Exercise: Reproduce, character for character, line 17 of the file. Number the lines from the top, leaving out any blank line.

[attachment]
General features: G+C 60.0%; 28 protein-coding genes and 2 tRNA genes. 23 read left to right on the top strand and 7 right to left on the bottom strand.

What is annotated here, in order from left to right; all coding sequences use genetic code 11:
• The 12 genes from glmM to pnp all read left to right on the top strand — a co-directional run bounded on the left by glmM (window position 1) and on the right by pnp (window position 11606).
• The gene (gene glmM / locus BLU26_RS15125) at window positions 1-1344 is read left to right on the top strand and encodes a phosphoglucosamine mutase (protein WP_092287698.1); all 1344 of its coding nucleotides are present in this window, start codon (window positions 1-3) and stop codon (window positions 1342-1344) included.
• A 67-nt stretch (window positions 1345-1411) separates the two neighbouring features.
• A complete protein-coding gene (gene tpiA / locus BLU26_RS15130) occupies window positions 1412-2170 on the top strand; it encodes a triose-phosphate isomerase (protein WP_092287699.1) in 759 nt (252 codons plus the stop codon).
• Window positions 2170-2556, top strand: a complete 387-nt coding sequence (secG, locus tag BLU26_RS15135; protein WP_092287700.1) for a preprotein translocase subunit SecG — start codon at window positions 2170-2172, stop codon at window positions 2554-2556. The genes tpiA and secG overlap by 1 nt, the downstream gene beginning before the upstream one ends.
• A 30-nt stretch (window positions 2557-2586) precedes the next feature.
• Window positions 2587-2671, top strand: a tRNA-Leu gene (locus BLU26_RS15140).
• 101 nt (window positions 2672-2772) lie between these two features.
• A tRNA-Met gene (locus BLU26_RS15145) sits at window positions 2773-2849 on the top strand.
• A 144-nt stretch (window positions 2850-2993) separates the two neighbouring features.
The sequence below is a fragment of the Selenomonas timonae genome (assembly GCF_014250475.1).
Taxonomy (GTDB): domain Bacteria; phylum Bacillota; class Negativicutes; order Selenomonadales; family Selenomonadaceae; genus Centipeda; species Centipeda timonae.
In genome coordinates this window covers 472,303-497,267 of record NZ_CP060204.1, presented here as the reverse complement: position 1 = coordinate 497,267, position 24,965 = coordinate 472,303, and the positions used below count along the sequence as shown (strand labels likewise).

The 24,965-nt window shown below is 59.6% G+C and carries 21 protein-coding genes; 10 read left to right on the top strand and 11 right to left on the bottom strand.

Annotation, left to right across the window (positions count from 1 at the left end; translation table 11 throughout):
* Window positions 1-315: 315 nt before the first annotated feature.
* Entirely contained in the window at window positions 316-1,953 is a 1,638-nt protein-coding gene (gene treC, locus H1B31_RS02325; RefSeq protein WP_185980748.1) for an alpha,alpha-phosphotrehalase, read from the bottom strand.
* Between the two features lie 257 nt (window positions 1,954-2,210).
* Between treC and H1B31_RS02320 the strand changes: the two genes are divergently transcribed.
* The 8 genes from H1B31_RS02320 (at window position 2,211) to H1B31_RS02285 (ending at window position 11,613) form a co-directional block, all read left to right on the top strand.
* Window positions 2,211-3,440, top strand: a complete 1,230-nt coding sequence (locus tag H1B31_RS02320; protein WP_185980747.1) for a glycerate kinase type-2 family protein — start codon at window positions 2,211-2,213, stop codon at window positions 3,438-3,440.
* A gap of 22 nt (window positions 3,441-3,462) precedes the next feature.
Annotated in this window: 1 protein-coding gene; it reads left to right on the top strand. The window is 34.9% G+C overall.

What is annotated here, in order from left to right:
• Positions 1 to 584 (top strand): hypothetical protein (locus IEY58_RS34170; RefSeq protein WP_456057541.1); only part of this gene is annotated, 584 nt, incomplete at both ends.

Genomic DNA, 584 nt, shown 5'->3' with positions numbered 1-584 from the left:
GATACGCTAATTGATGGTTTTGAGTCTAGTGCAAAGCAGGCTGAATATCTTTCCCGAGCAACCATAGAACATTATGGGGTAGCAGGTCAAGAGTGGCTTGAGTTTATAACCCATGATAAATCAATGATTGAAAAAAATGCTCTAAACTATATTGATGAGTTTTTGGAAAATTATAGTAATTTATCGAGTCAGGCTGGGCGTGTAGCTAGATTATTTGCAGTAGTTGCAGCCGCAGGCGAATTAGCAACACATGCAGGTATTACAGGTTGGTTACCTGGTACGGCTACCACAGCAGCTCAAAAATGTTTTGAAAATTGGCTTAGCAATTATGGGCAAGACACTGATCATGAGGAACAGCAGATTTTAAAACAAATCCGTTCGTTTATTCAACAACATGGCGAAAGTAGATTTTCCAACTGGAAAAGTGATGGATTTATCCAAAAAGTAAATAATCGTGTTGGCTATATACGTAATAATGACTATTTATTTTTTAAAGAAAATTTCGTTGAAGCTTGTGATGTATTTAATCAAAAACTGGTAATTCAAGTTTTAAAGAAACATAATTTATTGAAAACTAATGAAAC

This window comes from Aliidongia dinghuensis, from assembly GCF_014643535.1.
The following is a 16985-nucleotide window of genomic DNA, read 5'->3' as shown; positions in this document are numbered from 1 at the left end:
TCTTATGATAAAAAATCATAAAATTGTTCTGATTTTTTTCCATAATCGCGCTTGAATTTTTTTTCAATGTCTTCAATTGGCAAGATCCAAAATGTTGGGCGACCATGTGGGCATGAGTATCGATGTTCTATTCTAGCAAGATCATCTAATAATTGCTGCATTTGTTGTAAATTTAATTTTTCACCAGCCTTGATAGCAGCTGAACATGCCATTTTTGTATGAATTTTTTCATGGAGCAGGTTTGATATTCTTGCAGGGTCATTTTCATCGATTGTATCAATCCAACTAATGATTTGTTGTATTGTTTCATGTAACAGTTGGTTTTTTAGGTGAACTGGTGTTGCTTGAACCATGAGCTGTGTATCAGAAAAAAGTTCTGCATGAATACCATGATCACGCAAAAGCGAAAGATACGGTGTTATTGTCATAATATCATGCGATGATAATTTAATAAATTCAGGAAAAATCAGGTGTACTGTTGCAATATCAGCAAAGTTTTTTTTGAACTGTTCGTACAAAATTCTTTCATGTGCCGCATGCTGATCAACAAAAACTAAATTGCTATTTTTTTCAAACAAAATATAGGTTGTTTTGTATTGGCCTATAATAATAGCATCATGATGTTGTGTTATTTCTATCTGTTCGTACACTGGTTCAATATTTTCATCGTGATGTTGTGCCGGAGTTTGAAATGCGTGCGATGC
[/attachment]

Annotation, left to right across the window (positions count from 1 at the left end; translation table 11 throughout):